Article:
- Legislation has been proposed in the Indiana General Assembly to update our state’s energy policy to correct inequities in the system, support the viability and growth of clean energy options – including renewables – and protect the reliability of the electric grid that almost everyone uses. This legislation is titled, Generation of electricity by distributed generation, or House Bill (H.B.) 1320.
- Under Indiana’s current energy policy, the average residential electric customer can pay as much as seven times more to support the electric grid as a customer who generates their own electricity using wind turbines, solar panels and other types of renewable energy. Obviously that is not fair.
- Currently, consumers who install solar panels, wind turbines or other customer-owned generation may be compensated through a policy called “net metering.” This policy requires our state’s utilities to credit these customers at the retail rate, or the same price customers pay to buy electricity from a utility. But that retail rate includes not only the cost of the electricity itself, but also the cost of delivery it to customers through the distribution grid.
- As a result of this net metering policy, consumers with their own generation systems do not pay the full portion of the costs of the infrastructure that serves them. That means traditional customers who buy all their power from one of the state’s utilities must pick up the extra cost.
- In addition to being unfair, outdated regulations will not sustain the growth in renewable energy. Unchecked, the inequity in the system will grow. As more Hoosiers move to solar, wind and other customer-owned generation (COG) systems, regular customers will have to pick up even more of the cost to support the electric grid that serves everyone.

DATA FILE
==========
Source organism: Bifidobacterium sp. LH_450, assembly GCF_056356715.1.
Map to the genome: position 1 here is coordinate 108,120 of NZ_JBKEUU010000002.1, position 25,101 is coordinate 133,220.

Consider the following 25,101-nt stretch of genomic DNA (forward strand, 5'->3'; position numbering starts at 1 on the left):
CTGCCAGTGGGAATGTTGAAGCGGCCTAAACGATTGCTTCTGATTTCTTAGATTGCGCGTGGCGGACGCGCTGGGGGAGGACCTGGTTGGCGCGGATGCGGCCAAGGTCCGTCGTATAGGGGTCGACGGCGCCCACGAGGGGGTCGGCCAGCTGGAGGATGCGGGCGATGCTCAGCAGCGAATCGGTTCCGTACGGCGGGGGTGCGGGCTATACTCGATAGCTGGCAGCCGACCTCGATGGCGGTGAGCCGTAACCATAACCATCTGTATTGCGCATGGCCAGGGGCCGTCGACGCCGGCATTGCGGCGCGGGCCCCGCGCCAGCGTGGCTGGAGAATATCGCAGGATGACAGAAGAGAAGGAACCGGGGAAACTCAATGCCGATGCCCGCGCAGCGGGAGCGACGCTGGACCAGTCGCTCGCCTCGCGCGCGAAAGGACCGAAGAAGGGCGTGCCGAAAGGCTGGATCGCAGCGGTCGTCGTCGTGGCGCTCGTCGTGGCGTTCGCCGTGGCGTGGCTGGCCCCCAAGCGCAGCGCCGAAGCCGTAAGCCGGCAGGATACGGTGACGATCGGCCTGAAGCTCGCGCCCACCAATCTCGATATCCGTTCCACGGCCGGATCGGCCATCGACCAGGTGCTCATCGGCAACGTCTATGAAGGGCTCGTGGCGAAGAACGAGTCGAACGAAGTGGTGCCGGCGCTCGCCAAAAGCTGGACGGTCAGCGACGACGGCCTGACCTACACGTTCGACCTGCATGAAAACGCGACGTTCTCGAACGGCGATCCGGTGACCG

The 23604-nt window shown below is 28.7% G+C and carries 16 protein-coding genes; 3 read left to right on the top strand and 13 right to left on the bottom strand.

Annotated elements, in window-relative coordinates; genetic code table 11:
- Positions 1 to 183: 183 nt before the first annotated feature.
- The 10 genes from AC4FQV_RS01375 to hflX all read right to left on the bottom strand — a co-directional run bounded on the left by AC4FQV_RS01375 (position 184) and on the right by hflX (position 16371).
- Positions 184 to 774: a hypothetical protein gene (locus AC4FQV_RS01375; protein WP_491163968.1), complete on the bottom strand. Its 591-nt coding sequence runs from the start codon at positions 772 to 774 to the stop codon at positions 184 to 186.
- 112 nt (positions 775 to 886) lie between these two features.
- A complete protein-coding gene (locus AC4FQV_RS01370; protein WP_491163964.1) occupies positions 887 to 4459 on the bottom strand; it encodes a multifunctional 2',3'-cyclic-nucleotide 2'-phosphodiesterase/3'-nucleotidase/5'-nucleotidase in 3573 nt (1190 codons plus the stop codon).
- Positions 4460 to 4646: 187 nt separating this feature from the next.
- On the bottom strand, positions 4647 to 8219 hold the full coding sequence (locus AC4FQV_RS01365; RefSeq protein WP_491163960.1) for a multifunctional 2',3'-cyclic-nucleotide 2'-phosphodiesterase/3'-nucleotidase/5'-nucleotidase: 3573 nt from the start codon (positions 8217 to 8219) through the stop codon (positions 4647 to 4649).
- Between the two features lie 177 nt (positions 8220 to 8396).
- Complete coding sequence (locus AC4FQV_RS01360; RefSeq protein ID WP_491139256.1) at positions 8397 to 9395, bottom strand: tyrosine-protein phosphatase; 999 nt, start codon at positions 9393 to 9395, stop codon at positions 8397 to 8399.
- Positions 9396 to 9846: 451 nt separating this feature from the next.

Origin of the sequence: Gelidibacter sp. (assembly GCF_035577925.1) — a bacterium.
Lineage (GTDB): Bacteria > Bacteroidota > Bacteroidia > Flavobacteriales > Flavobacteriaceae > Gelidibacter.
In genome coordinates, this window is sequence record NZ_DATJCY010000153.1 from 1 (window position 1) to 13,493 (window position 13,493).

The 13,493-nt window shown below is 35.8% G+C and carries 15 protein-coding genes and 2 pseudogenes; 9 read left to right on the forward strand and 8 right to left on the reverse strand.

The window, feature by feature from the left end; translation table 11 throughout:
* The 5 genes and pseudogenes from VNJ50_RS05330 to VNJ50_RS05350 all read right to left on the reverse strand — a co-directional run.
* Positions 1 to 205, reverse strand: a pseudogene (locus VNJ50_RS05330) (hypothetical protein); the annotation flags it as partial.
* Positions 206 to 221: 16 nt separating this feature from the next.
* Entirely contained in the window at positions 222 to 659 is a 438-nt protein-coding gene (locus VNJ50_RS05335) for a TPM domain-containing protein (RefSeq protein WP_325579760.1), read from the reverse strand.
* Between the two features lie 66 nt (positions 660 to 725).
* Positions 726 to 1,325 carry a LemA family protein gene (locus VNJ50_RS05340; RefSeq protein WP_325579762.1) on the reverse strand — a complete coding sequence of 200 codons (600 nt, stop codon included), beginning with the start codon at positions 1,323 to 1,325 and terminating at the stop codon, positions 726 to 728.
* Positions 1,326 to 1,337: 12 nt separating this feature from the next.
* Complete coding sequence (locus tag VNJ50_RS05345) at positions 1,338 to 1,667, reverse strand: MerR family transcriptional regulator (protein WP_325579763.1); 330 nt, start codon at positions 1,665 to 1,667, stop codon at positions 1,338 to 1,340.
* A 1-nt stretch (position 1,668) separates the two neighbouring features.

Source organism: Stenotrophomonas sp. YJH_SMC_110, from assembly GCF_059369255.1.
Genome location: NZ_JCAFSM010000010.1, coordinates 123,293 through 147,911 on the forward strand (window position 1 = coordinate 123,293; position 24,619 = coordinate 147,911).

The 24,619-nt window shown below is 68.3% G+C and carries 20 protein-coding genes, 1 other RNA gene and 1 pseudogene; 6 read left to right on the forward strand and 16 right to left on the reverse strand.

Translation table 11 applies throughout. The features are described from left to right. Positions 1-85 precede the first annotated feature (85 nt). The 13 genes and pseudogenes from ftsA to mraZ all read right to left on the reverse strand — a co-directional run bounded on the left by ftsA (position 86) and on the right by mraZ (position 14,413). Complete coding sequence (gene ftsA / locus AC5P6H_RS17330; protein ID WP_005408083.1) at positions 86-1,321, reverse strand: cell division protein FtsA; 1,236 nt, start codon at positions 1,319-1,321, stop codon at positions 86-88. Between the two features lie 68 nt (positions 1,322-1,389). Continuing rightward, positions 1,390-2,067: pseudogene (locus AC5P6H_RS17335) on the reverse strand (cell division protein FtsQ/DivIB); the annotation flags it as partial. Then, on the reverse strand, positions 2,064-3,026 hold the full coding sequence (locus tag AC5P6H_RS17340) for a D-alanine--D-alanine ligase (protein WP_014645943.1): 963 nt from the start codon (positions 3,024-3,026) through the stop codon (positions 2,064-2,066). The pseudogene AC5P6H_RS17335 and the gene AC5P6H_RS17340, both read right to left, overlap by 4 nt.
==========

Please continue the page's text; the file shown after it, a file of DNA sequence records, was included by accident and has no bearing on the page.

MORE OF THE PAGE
- There is an easy and fair fix to correct the inequities in the system that will support the growth of renewable energy options for consumers in Indiana. H.B. 1320 creates a regulatory model in which consumers with their own generation capabilities pay for their share of the grid by setting rates to ensure that fixed costs are paid by the customer who creates the cost.
- This bill will correct the system moving forward, and existing utility customers who installed their COG equipment and signed their interconnection agreement with their respective utility on or prior to December 31, 2014, will be grandfathered from any future rate design or fixed cost charges that result directly from this legislation should it pass. The grandfathering period will be for the life of the COG unit; if the customer significantly modifies or replaces said COG unit, the grandfathering provision will be at risk. Rate design or fixed cost charges that may result from regulatory actions unrelated to this legislation may still occur and affect all customers, including existing and future COG customers.
- B. 1320 offers new options and protections for consumers. It updates Indiana law to permit leasing of expensive residential renewable energy equipment, making the consumer-owned generation affordable for more people. In response to problems that have emerged in other states, measures are included in the legislation to ensure the customer is fully informed regarding the sale, ownership, lease, installation, operation and costs and expected benefits of a customer-owned renewable energy system, which will help to protect consumers from potential fraud. The legislation also outlines provisions that ensure the electrical interconnections between the customer-owned generation system and the utility grid meet standards for safety and reliability. This will afford protection of consumers and of utility employees who work on the electric grid.
Visit www.ElectricFairness.com for more information and additional resources.